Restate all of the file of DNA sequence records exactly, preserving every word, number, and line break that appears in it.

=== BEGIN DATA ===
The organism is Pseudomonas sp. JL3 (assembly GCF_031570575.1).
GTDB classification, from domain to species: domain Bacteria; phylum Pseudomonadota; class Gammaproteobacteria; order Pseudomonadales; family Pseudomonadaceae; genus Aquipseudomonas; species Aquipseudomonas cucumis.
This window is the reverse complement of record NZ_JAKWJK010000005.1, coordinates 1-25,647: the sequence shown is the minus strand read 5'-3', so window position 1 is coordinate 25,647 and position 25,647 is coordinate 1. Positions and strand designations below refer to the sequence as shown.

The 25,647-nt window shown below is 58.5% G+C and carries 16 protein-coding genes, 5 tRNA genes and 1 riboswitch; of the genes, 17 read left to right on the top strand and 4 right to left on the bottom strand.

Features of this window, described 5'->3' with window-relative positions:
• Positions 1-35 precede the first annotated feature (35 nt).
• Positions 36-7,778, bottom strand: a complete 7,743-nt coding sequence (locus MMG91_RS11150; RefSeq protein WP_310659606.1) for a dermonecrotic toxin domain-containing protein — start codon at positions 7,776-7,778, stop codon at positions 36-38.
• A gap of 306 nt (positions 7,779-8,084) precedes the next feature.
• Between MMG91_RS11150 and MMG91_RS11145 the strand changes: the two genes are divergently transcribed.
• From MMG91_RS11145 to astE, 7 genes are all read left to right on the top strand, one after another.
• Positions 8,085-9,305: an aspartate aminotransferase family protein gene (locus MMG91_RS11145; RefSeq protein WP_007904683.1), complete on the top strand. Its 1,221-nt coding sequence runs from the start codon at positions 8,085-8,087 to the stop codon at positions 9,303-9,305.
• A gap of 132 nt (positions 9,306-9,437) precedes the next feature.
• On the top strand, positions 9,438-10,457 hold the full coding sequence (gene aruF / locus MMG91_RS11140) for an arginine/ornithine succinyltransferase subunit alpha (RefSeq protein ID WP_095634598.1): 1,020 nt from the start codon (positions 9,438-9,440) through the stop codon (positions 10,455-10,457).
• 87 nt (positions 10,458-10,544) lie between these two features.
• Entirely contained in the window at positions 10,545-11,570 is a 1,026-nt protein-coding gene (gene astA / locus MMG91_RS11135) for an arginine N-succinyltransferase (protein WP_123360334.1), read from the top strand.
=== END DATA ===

The organism is Pseudomonas sp. JL3 (assembly GCF_031570575.1).
GTDB classification, from domain to species: domain Bacteria; phylum Pseudomonadota; class Gammaproteobacteria; order Pseudomonadales; family Pseudomonadaceae; genus Aquipseudomonas; species Aquipseudomonas cucumis.
This window is the reverse complement of record NZ_JAKWJK010000005.1, coordinates 1-25,647: the sequence shown is the minus strand read 5'-3', so window position 1 is coordinate 25,647 and position 25,647 is coordinate 1. Positions and strand designations below refer to the sequence as shown.

The 25,647-nt window shown below is 58.5% G+C and carries 16 protein-coding genes, 5 tRNA genes and 1 riboswitch; of the genes, 17 read left to right on the top strand and 4 right to left on the bottom strand.

Features of this window, described 5'->3' with window-relative positions:
• Positions 1-35 precede the first annotated feature (35 nt).
• Positions 36-7,778, bottom strand: a complete 7,743-nt coding sequence (locus MMG91_RS11150; RefSeq protein WP_310659606.1) for a dermonecrotic toxin domain-containing protein — start codon at positions 7,776-7,778, stop codon at positions 36-38.
• A gap of 306 nt (positions 7,779-8,084) precedes the next feature.
• Between MMG91_RS11150 and MMG91_RS11145 the strand changes: the two genes are divergently transcribed.
• From MMG91_RS11145 to astE, 7 genes are all read left to right on the top strand, one after another.
• Positions 8,085-9,305: an aspartate aminotransferase family protein gene (locus MMG91_RS11145; RefSeq protein WP_007904683.1), complete on the top strand. Its 1,221-nt coding sequence runs from the start codon at positions 8,085-8,087 to the stop codon at positions 9,303-9,305.
• A gap of 132 nt (positions 9,306-9,437) precedes the next feature.
• On the top strand, positions 9,438-10,457 hold the full coding sequence (gene aruF / locus MMG91_RS11140) for an arginine/ornithine succinyltransferase subunit alpha (RefSeq protein ID WP_095634598.1): 1,020 nt from the start codon (positions 9,438-9,440) through the stop codon (positions 10,455-10,457).
• 87 nt (positions 10,458-10,544) lie between these two features.
• Entirely contained in the window at positions 10,545-11,570 is a 1,026-nt protein-coding gene (gene astA / locus MMG91_RS11135) for an arginine N-succinyltransferase (protein WP_123360334.1), read from the top strand.